by Judith Curry
My draft talk elicited an interesting conversation on twitter, that deserves some wider discussion.
The figure in question is from John Christy’s recent congressional testimony
Gavin Schmidt tweeted: TMT (trop + glob) comparisons to CMIP5 models on a reasonable baseline, and provided these figures
Fernando Leanme tweets: @ClimateOfGavin @curryja I’m happy because you use CMIP5 RCP4.5
Gavin followed up with this tweet: @curryja use of Christy’s misleading graph instead is the sign of partisan not a scientist. YMMV.
gavin tweets: @curryja Hey, if you think it’s fine to hide uncertainties, error bars & exaggerate differences to make political points, go right ahead.
JC responds: @ClimateOfGavin says the king of overconfidence. What political point? A true partisan sees politics in all that disagrees with him
Gavin tweets: @curryja The only place Christy has ‘published’ his figure is in his testimony to Congress. You think that isn’t political?
JC responds: @ClimateOfGavin I’ve decided to leave out that figure, I haven’t seen a figure that I am confident of using at this point
Chip Knappenberger tweets: @ClimateOfGavin @curryja Should also include a comparison of the trends (to avoid accusations). Something like this:
Chip Knappenberger tweets: @ClimateOfGavin @curryja Is there a “right” answer when it comes to what baseline to use? [refers to blog post by Ed Hawkins] http://www.climate-lab-book.ac.uk/2015/connecting-projections-real-world/ …
JC tweets @PCKnappenberger @ClimateOfGavin baseline is a subjective decision, related to the scientific point you want to make.
JC tweets: @PCKnappenberger @ClimateOfGavin The key point is the difference in trends. How to explain this in brief public presentation is a challenge
Gavin tweets: @curryja @PCKnappenberger If you want to show trends, just show trends – incl ens spread & uncertainties in data
JC responds: @ClimateOfGavin @PCKnappenberger sorry, such a graph is incomprehensible to a non technical audience with 1 minute per slide
Gavin responds: @curryja If you want a talk for non-technical audiences you should start over and get rid of all the graphs. @PCKnappenberger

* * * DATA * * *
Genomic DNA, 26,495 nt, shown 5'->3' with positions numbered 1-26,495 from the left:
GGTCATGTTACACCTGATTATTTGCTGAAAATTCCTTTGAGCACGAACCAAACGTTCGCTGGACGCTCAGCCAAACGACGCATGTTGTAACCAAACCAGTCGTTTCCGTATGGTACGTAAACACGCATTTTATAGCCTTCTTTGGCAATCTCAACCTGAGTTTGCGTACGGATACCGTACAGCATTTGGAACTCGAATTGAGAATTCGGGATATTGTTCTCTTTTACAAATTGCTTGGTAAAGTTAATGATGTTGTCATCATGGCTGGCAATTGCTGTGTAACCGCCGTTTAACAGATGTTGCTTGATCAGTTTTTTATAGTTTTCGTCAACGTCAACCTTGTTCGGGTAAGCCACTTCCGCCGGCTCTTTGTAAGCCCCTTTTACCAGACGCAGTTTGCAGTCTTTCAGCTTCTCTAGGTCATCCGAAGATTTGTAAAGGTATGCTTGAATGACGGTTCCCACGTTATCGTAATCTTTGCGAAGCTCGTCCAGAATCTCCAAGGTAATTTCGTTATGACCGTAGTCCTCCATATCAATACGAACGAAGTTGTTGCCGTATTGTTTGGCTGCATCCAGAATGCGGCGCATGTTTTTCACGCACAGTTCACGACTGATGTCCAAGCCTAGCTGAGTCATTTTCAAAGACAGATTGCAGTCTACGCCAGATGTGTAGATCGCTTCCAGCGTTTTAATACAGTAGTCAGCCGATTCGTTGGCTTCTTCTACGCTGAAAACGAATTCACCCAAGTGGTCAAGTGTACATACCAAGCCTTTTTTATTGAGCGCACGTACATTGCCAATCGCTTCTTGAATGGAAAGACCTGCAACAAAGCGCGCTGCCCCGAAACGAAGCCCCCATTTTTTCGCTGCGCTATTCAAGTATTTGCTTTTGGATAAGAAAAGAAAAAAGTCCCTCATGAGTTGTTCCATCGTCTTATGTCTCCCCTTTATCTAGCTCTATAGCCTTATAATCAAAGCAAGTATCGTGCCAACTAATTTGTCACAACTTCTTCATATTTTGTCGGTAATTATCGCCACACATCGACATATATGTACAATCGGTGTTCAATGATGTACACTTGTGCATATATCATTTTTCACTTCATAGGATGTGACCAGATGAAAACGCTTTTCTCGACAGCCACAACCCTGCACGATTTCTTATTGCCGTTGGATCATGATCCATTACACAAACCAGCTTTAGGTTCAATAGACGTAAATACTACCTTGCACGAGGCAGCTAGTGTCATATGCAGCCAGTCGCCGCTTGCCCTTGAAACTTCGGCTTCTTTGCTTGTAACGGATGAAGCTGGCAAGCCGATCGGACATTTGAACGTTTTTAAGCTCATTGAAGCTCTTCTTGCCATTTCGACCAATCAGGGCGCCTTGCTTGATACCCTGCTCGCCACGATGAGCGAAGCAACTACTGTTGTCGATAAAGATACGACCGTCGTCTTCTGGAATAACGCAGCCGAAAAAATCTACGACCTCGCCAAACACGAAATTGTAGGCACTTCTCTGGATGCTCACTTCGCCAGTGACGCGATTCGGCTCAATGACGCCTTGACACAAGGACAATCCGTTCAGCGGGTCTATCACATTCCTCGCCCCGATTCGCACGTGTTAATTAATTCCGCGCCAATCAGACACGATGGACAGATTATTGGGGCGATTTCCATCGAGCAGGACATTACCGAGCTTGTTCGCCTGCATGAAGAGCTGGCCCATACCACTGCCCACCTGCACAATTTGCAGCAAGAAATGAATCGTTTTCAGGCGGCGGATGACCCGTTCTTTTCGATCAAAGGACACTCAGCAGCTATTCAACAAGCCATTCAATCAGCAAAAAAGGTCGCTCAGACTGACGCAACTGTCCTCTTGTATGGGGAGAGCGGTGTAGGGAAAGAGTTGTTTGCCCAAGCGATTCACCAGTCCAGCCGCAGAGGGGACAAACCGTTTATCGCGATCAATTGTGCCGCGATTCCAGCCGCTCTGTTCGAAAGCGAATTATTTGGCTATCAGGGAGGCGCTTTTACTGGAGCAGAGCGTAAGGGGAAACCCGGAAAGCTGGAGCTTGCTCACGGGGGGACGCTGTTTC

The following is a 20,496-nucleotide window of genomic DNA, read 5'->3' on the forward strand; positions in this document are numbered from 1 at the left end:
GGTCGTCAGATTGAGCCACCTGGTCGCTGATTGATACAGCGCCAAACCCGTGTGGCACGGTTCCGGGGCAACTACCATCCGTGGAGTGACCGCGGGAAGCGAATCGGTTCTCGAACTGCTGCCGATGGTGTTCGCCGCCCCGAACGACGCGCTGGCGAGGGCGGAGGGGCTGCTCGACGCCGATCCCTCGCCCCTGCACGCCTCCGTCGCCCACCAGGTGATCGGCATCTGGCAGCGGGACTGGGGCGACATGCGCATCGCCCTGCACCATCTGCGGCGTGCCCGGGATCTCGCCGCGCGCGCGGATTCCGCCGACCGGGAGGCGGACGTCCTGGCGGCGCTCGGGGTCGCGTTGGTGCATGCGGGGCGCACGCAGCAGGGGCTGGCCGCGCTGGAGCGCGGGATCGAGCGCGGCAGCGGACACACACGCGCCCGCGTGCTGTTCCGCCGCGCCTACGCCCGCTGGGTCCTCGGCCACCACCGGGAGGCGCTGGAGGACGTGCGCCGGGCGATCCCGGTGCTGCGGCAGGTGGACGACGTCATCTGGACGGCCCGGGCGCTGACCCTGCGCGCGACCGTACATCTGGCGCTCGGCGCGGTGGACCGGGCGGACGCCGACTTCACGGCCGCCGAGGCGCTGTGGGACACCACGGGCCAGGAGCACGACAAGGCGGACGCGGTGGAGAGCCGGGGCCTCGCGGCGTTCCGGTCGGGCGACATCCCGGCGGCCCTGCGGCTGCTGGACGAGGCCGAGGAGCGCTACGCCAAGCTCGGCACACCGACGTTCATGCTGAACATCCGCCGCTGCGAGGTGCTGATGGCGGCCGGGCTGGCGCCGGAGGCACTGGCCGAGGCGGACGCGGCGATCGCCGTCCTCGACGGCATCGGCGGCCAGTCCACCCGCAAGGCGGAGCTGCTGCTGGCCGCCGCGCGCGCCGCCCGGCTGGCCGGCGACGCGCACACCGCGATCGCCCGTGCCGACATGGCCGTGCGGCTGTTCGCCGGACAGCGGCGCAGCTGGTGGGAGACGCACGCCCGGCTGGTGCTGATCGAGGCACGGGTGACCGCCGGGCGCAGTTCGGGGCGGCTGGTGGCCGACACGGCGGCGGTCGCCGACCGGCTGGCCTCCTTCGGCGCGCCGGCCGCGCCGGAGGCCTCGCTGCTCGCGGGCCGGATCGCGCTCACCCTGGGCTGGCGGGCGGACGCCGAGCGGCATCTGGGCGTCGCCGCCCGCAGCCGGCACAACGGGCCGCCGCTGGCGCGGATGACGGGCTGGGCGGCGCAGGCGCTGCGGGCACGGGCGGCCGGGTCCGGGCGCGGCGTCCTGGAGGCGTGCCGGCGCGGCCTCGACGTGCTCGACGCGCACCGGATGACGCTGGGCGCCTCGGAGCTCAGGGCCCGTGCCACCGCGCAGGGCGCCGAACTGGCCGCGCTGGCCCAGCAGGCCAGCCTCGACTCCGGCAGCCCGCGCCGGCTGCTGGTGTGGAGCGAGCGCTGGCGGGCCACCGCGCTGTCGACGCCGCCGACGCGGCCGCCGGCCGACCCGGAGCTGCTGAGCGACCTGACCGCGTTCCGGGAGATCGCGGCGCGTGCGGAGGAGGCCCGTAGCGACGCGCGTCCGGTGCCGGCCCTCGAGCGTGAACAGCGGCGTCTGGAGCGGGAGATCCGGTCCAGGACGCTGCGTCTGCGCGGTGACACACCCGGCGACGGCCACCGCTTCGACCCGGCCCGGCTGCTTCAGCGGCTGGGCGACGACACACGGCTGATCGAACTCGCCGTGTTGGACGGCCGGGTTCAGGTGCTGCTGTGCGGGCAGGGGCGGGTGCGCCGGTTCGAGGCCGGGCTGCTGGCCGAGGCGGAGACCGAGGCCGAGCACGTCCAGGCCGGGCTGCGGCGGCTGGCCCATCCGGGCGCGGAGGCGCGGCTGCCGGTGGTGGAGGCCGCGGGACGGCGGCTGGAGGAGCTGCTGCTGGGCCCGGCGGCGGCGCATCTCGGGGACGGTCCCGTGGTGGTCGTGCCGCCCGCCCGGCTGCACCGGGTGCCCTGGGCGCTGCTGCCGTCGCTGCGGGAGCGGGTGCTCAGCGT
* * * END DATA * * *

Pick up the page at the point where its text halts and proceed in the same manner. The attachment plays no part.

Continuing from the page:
JC responds: @ClimateOfGavin @PCKnappenberger they can understand graphs, they like to see data, understand correlations & visual diff btwn models/obs
Gavin responds: @curryja Then they can read a histogram #specialpleading
But why don’t you just make your own figures if these are not ok?
A whole host of interesting issues are raised in this exchange:
- How to communicate complex data to a non technical audience?
- How to best compare model predictions against observations?
- What is are the most reliable sources of such plots to use in public presentations?
I’ll start with the third question first. When selecting figures to use in presentations or testimony, I am looking for the most credible figures to use. I use figures from the most recent IPCC assessment where possible. A second choice is a figure from the published literature. However, in public presentations and testimony, they are looking for the most up-to-date analysis with the latest observations (which aren’t in peer reviewed publications owing to research-publication time lags). Hence I have often used Ed Hawkins’ update of figure 11.25 from the AR5 comparing model projections and surface observations (Ed was the author of fig 11.25).
With regards to John Christy’s figure, he is the author of one of the main observational data sets used in the comparison. I don’t know the source of the time series that Gavin provided, but the observations in gavin’s figure vs Christy’s figure do not look similar in terms of time variation. I have no idea how to explain this. I have to say that I think John Christy’s figure is more reliable, although some additional thought could be given to how to define the beginning reference point to eliminate any spurious influence from El Nino or whatever.
Why don’t I draw my own figures for such presentations? Apart from the issue of lack of time and lack of artistic skill in making such plots look nice, I regard published diagrams or diagrams made by originators of the data sets to have a higher credibility rank, as well as being a source of analysis independent from the person summarizing the information (i.e. me).
The issue of comparing models to observations has been hashed out here (Spinning the climate model – observation comparison Part I, Part II, Part III) and at other blogs (e.g. Lucia’s, etc.). How to compare depends on the point you are trying to make. For example, in Gavin’s first time series plot, I am not sure what the point is of comparing to scenario R4.5. I don’t see that the baseline matters that much, if you are mainly comparing trends.
I really like the histogram, this conveys exactly the point I wanted to make, although explaining this to a nontechnical audience in ~1 minute is pretty hopeless. I also like Ed Hawkin’s figure 11.15.
A final comment on twitter vs blogs. I find twitter to be a great source of links, but very frustrating for conducting conversation such as this.